Rob Harris once was lost.
That’s why he wants to help others who find themselves in similar situations to get found.
“I was that person,” Harris said. “I grew up in the system. I was born a heroin addict. My mother was a heroin addict. I was basically raised by the system.”
And he struggled with that baggage for years, spending time in jail, fighting to make his way.
Not that long ago, Harris, 44, found himself at a low point.
“At one point I had gotten out of jail — I had done a crime and got busted and I went into jail in the summer,” Harris said. “When I got out, it was winter, and all I had were the same shorts and T-shirt I had when I went in. I had no resources. I had no family. I just felt like I was all alone.”
With nowhere to go and no one to turn to, Harris found himself tempted to turn once again to crime.
“I thought, ‘Well, I can do this crime, and that will solve my immediate problem,'” he said. “But that’s how I got into this mess in the first place. I had to make a change.”
So Harris started thinking about what he could do to improve not only his own life, but the lives of others.
That’s when he came up with the idea for Laverne’s House, a program that targets youth ages 15 to 21 who have been convicted of minor crimes or who are otherwise designated at risk. It provides them with a support system including basic necessities like food, clothing, shelter and emotional support, as well as opportunities for employment, counseling, reestablishing relationships with family and reassimilation into society after release from prison.
The inspiration for the program was Harris’ own mother, who passed away a few years ago.
“I designed the program to have what I feel a mother should provide for her children, the support a mother should give,” Harris said. “Had she not been in the situation she was in, I had to think about what she would have wanted for me.”
With the aid of the Syracuse University Law Clinic and Tucker Missionary Baptist Church, Harris, now a student at Onondaga Community College, began putting his ideas into action in 2008. The program targets high-crime neighborhoods and youth ages 15 to 21 who have been placed on probation or parole or who are skipping school. Their problems include drug addiction, homelessness, lack of education, unemployment and sexual abuse, as well as, in many cases, a criminal history. Only minor offenders — those who have committed misdemeanors or minor felonies carrying a sentence of three years or less — are allowed into program. All candidates are interviewed and approved by Laverne’s House staff, who then set up an individual strategy and program for each person to turn his or her life around. Ten youths are currently involved in the program, which is awaiting approval for 501(c)3 nonprofit status.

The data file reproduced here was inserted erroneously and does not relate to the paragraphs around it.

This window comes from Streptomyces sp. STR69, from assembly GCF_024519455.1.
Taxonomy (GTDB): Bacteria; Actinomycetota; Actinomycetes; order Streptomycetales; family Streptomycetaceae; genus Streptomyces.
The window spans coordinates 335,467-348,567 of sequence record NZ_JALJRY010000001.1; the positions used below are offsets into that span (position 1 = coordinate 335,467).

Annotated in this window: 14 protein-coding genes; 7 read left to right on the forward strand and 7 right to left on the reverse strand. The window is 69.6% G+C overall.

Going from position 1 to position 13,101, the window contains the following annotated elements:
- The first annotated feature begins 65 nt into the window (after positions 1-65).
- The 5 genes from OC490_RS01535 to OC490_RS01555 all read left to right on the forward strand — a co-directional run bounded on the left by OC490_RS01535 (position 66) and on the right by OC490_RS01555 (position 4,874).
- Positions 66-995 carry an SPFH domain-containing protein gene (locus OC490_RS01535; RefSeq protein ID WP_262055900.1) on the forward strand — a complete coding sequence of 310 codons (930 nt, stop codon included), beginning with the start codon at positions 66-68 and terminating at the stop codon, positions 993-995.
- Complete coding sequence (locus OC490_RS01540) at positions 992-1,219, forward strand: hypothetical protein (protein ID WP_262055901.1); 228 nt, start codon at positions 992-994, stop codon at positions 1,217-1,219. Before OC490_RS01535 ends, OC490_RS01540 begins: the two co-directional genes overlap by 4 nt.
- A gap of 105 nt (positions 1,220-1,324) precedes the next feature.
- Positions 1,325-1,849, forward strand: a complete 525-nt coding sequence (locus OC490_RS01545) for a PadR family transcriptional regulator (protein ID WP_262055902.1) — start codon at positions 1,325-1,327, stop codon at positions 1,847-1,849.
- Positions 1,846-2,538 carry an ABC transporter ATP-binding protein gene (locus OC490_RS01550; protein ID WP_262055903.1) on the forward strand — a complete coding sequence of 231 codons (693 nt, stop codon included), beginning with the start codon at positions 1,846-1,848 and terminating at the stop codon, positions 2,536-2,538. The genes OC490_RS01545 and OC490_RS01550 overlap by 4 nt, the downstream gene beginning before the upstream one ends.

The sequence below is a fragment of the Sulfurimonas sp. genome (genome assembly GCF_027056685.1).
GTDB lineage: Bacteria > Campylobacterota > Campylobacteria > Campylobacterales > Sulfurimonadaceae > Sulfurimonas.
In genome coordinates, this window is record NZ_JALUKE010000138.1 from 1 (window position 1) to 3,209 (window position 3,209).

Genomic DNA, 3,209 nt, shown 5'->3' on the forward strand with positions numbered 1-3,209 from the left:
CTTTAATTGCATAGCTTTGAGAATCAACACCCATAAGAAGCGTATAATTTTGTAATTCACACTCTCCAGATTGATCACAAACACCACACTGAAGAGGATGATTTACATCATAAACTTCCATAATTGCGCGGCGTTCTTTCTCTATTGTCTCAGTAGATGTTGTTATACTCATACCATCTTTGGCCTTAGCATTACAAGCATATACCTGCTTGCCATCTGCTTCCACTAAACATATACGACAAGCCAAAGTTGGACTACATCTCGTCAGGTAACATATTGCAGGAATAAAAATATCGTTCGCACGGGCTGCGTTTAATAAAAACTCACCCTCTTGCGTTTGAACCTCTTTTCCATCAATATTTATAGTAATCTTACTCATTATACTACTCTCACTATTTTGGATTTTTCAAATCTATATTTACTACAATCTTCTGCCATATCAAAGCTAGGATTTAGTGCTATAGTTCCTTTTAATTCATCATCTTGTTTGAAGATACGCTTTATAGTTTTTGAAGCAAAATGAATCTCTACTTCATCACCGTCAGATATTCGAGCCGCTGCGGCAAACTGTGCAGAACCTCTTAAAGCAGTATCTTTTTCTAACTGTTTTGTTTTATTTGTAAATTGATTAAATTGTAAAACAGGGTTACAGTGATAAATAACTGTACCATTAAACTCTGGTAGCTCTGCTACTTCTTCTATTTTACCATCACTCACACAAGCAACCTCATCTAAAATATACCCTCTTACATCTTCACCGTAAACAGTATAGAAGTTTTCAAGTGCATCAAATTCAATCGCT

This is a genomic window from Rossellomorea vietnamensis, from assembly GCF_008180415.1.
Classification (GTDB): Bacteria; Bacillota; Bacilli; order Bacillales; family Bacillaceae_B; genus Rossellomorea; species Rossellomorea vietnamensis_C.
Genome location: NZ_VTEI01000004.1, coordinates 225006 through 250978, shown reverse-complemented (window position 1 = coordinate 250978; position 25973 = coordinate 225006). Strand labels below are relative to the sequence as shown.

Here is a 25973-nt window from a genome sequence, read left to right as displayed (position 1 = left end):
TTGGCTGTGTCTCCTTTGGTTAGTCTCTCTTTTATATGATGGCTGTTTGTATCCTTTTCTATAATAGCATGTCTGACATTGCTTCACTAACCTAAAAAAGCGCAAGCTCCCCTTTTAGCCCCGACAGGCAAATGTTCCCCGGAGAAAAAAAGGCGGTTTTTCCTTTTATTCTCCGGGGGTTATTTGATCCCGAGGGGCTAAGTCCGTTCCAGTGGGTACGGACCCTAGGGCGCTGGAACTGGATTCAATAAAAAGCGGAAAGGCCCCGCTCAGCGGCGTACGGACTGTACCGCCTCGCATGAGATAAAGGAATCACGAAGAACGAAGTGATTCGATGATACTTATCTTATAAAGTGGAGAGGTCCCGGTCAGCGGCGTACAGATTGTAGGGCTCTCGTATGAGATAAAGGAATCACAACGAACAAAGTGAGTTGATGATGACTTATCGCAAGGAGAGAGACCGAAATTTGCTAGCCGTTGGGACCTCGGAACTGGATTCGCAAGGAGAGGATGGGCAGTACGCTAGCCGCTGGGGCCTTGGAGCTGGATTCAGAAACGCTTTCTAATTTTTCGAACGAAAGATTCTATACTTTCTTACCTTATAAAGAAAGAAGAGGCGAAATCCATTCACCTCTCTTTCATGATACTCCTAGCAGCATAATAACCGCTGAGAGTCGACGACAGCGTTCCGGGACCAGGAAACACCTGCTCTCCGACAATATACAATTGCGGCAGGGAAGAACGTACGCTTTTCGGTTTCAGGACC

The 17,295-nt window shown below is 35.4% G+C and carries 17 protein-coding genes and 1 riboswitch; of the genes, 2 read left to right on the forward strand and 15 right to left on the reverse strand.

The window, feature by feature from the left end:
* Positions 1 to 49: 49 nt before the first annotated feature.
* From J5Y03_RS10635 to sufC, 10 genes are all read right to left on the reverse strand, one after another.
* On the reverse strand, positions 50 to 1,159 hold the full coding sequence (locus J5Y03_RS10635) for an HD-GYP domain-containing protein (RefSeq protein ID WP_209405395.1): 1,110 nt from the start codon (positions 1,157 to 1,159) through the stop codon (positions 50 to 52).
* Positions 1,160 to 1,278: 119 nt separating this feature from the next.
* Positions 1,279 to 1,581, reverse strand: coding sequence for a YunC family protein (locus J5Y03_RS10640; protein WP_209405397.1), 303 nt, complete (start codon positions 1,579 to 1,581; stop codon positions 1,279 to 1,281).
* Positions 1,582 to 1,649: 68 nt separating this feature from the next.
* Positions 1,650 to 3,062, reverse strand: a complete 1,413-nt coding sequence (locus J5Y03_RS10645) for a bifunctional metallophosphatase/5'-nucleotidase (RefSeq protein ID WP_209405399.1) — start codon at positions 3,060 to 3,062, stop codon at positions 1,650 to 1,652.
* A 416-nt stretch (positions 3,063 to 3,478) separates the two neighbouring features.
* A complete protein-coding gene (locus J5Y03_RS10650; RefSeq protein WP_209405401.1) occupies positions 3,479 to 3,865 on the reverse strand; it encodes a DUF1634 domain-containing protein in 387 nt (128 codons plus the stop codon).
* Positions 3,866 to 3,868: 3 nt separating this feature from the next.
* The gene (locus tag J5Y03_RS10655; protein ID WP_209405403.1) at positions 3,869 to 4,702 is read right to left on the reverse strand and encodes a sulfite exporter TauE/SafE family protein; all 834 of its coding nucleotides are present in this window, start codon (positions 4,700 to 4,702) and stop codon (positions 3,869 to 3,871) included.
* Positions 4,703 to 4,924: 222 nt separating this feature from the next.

While Laverne’s House is currently focused on mentorship activities, Harris hopes to expand into three main areas.
“I’m working on three houses,” he said. “One is Alternatives to Incarceration, where we stipulate to the judge that the person will go into our program and we will work with them and try to get them turned around, and they do that instead of going to jail. Another is our reentry program, and that’s for people getting out of the system.
Kids get out of jail and they have no resources — they have no clothes, no job, no support system, a lot of times they have nowhere to stay. We offer them that support until they can get back on their feet.
“And the last is our outreach program. We’re doing a lot of prevention work in the communities with tutoring and providing support. We’re trying to provide those things that parents can’t or aren’t giving their kids, trying to make a difference in their lives so that they don’t end up in the system in the first place.”
Harris said he hopes he can be an inspiration to the clients of Laverne’s House.
“I’m going to school and I’m trying to make a difference now,” he said. “I pulled myself out of it. I’m the example of what you can do, what you can accomplish. I’m what Laverne’s House stands for.”
For more information about Laverne’s House, contact Harris at email@example.com or Tucker Missionary Baptist Church at 475-8175. Sarah Hall is a freelance writer for the Eagle Newspapers, reach her at firstname.lastname@example.org.
Sarah Hall is the editor of the Eagle Star-Review and the Baldwinsville Messenger. The 2012 winner of the Syracuse Press Club's Selwyn Kershaw Professional Standards Award, she has been with Eagle Newspapers since 2006. She is a Liverpool native.